WARNING: spoilers for House of the Dragon
HBO's Game of Thrones prequel House of the Dragon aired its finale this past Sunday, and it's gotten the show into some hot water with viewers and critics.
The show, which like its predecessor leans heavily into shock value, ended its first season with a graphic scene depicting a traumatic birth experienced by star Emma D'Arcy's character. The scene was the fourth such depiction all season.
And some viewers have had enough, saying they found the scenes gratuitous and triggering for parents who experienced similar tragedies.
Amid the controversy, D'Arcy themself addressed the criticisms in an interview with British GQ, defending the way birth was depicted on the show and comparing it to the way fight scenes have been similarly graphic.
Speaking to the magazine, D'Arcy said of the birthing scenes:
"I take real issue with the idea that we shouldn't see women in labor depicted with gritty realism, and blood, and placentas. Especially on a show where part of its [unique selling point] is big, gory battle sequences."
They went on to suggest that part of the objection to the birth scenes may be just good old-fashioned double standards for women.
“What it feels like is that we want women to conform to a certain image."
"Which is interesting, insofar as acting is concerned, because, there's also a lot of fun to be had getting to do the big physical, physically demanding sequences."
"And it's interesting that maybe sometimes that is not afforded to female characters."
But for many viewers and critics, that take doesn't cut it—especially for those who experienced similar tragedies to D'Arcy's character, Rhaenyra.
In this week's finale, she is depicted going into premature labor and tearing her stillborn baby from her body while shrieking in pain. HuffPost writer Taylor Babington—who herself experienced stillbirth—called it "the most offensive scene of birth trauma and death in the show."
In her piece, Babington described how House of the Dragon's four horrific birth scenes—each seemingly more horrifying than the last—affected her given her own lived experience.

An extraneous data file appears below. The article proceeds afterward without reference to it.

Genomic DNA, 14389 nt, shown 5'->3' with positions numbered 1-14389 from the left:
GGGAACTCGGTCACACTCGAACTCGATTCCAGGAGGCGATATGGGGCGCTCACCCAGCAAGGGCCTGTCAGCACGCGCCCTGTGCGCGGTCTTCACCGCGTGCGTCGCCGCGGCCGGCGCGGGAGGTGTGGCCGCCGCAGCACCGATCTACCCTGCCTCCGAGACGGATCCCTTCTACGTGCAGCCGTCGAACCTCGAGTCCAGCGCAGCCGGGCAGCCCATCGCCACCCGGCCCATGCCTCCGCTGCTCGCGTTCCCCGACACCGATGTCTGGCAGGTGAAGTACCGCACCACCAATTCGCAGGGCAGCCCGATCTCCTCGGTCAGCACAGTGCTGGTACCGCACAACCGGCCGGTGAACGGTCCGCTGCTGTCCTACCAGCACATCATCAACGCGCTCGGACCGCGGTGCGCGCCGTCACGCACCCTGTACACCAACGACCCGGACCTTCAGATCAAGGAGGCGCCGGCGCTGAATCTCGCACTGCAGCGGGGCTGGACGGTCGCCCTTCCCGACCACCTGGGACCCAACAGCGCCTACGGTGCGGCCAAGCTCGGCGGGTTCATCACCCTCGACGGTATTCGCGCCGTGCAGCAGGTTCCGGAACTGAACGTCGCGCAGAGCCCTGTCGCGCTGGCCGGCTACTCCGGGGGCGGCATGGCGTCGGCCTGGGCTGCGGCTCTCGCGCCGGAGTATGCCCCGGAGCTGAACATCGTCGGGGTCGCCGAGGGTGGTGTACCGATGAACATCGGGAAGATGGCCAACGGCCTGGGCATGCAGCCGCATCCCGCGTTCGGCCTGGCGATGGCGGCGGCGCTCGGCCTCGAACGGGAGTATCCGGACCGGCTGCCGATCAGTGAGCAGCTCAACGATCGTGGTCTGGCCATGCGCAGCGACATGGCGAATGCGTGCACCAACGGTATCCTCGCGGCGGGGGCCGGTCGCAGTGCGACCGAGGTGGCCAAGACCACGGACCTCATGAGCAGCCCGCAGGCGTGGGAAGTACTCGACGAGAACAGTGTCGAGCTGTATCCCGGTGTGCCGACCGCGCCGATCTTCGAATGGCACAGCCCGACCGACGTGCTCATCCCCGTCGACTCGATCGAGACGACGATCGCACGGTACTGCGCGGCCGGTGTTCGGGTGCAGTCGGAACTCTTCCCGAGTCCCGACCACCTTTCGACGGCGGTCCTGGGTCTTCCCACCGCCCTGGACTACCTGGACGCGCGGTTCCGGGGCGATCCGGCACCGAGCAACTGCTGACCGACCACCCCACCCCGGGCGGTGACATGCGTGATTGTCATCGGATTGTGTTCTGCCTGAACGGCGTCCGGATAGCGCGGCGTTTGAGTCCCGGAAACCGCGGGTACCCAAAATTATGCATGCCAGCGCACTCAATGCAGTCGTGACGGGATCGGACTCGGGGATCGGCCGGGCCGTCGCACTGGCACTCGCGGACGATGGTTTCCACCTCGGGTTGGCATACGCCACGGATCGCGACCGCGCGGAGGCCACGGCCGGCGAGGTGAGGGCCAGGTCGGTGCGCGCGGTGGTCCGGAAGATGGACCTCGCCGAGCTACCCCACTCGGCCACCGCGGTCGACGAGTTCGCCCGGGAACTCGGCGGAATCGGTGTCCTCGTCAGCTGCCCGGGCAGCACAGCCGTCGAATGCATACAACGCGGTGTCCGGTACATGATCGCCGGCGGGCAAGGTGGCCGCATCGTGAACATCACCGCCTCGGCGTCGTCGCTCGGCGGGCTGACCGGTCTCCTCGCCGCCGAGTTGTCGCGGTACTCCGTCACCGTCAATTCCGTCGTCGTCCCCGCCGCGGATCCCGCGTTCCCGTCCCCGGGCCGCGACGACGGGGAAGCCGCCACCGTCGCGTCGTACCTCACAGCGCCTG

"It’s one thing to watch, as we did in the first episode, a forced C-section (which was admittedly difficult, as someone who has had an emergency C-section)."
"It’s another to watch a mother be burned alive during childbirth, as we did in Episode 6."
"It’s entirely something else to watch, in graphic detail, a dead baby flop on the floor [in the finale], their mother desperately grasping, clinging and hoping that breath will fill his or her lungs."
"When this experience has been your reality, watching it unfold on television without any sort of trigger warning is excruciating."
On Twitter, opinions vary widely on these scenes.
Many share D'Arcy's take on the gritty reality some parents face during childbirth.
Others shared sentiments closer to Babington's.
Given Game of Thrones' propensity toward horrifying graphic rape scenes despite outcry from many viewers, it seems unlikely House of the Dragon will tone down its shock value in its second season nor provide any sort of warnings on episodes.
As one viewer stated, Game of Thrones and House of the Dragon rely on graphic rape and childbirth trauma as primary plot points and drama for female characters. It's lazy and not representative of women.
Do better HBO.